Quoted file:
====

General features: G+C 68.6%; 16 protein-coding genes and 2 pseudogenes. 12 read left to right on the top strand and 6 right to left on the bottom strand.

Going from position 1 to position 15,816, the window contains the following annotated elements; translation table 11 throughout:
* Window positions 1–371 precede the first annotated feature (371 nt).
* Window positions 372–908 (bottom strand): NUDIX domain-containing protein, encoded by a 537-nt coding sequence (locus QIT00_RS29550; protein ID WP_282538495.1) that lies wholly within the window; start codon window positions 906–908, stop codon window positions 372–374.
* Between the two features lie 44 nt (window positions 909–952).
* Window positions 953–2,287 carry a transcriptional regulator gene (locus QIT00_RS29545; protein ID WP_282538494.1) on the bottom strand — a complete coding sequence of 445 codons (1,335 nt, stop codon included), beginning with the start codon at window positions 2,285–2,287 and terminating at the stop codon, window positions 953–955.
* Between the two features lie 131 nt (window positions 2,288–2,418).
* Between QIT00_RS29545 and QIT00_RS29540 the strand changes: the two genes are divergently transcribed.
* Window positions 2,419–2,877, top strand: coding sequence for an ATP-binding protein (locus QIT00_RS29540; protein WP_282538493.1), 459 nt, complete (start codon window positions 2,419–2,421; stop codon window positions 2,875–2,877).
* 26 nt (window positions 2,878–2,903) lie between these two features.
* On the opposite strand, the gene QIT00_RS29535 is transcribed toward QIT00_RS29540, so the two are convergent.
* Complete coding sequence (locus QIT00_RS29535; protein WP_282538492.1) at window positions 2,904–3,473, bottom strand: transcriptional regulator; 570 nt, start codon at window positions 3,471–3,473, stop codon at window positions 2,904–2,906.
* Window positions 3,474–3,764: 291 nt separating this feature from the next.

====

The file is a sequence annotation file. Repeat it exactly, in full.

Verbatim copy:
General features: G+C 68.6%; 16 protein-coding genes and 2 pseudogenes. 12 read left to right on the top strand and 6 right to left on the bottom strand.

Going from position 1 to position 15,816, the window contains the following annotated elements; translation table 11 throughout:
* Window positions 1–371 precede the first annotated feature (371 nt).
* Window positions 372–908 (bottom strand): NUDIX domain-containing protein, encoded by a 537-nt coding sequence (locus QIT00_RS29550; protein ID WP_282538495.1) that lies wholly within the window; start codon window positions 906–908, stop codon window positions 372–374.
* Between the two features lie 44 nt (window positions 909–952).
* Window positions 953–2,287 carry a transcriptional regulator gene (locus QIT00_RS29545; protein ID WP_282538494.1) on the bottom strand — a complete coding sequence of 445 codons (1,335 nt, stop codon included), beginning with the start codon at window positions 2,285–2,287 and terminating at the stop codon, window positions 953–955.
* Between the two features lie 131 nt (window positions 2,288–2,418).
* Between QIT00_RS29545 and QIT00_RS29540 the strand changes: the two genes are divergently transcribed.
* Window positions 2,419–2,877, top strand: coding sequence for an ATP-binding protein (locus QIT00_RS29540; protein WP_282538493.1), 459 nt, complete (start codon window positions 2,419–2,421; stop codon window positions 2,875–2,877).
* 26 nt (window positions 2,878–2,903) lie between these two features.
* On the opposite strand, the gene QIT00_RS29535 is transcribed toward QIT00_RS29540, so the two are convergent.
* Complete coding sequence (locus QIT00_RS29535; protein WP_282538492.1) at window positions 2,904–3,473, bottom strand: transcriptional regulator; 570 nt, start codon at window positions 3,471–3,473, stop codon at window positions 2,904–2,906.
* Window positions 3,474–3,764: 291 nt separating this feature from the next.